Significant challenges have been addressed in the application of gel-based materials for permeable carbonate matrices with multi-modal pore systems. Different from near wellbore treatments, this study focuses on a large slug microsphere injection aiming at deep fluid diversion. The objective is to demonstrate the efficiency of the microsphere injection in carbonates in comparison with that in sandstones by conducting a series of coreflooding displacement tests. Numerical simulation studies were carried out to capture response in different wettability regimes.
Coreflooding tests were conducted to study the potential of oil production that can be achieved through microspheres suspended in a polymer solution. Two sets of microsphere systems, with a median size of 0.05 and 0.3 μm in injection water, were used in this study. The tests were conducted at 95°C and 3100 psi pore pressure. The injection procedure started with waterflooding, followed by 1 pore volume of microsphere injection then post waterflooding. Effects of core mineralogy and microsphere particle size on incremental oil production were investigated. The coreflooding displacement processes including microsphere injection were simulated using UTCHEM simulator.
The effectiveness of microspheres, which are smaller than the pores/throats of the porous media, relies on the amount of microspheres injected. The coreflooding displacement with one pore volume of microsphere injection demonstrated significant incremental oil production in carbonate and sandstone core plugs, compared to polymer flooding only. The results showed that higher oil production came from higher differential pressure, which can be attributed to disjoining pressure and pore channel plugging incurred in the porous media. The microsphere injection had higher oil production in the oil-wet carbonate cores than the water-wet sandstone cores with similar permeability. It was supported by the differential pressure data that indicated that microspheres reduced the permeability in carbonates more effectively than that in sandstone cores. Moreover, microsphere injection with larger particle size yielded higher oil production. The experimental results were well matched by the fluid-flow simulator. The simulation results revealed that microsphere injection had a quick and lasting response on oil production, compared to polymer flooding. The simulation results also support our findings that the performance of the microsphere injection is more effective in oil-wet carbonates than in water-wet sandstones.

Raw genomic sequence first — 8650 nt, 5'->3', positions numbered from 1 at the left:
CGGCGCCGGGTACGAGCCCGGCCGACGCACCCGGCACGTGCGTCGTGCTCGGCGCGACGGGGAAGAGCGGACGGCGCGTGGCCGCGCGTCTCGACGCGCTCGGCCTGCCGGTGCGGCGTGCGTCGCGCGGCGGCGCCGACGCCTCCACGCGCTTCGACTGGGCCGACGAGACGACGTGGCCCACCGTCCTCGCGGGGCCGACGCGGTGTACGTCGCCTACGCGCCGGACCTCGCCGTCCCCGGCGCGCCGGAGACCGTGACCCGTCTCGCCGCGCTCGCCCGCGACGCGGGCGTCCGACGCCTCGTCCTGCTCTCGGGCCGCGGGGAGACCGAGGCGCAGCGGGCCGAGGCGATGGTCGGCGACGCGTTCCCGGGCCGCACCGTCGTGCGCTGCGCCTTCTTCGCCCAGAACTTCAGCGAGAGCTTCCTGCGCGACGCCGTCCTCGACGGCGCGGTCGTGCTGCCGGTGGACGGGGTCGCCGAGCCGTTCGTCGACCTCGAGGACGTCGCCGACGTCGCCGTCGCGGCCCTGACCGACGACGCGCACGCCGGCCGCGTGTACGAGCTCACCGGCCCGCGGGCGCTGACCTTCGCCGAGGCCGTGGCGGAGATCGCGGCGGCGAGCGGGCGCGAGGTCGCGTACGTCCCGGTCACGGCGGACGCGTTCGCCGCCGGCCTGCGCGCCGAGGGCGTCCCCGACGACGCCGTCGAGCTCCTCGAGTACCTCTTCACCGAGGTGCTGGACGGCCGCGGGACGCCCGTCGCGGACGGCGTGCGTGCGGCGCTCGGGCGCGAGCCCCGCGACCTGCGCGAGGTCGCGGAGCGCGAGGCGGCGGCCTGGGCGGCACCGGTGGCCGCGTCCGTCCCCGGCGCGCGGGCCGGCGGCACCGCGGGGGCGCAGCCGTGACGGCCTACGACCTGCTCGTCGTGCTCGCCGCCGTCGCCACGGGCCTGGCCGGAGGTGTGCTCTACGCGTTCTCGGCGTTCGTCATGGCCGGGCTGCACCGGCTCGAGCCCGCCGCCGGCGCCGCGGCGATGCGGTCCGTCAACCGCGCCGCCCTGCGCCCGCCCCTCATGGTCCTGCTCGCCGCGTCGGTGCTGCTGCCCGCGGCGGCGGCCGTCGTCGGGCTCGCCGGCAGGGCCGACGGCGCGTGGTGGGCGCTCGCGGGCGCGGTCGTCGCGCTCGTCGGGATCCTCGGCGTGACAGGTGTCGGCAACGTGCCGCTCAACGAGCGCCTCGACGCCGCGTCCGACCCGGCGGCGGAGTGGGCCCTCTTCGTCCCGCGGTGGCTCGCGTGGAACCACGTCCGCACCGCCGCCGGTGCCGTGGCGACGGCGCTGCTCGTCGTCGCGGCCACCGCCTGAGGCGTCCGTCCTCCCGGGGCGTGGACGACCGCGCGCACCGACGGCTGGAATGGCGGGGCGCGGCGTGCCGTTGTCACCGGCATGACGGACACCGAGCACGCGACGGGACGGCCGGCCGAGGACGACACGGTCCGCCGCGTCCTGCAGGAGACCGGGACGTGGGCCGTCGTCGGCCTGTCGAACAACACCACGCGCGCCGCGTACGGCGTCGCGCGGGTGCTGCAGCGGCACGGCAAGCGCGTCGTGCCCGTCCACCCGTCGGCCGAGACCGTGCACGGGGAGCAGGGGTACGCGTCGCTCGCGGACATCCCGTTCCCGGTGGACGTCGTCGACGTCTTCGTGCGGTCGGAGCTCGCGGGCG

This work provides an insight of microsphere injection effectiveness in terms of achieved microsphere size, incremental oil production, rock type; and reveals the applicability and durability of such injectant in oil-wet carbonate reservoirs at harsh reservoir conditions, namely high temperature and high salinity.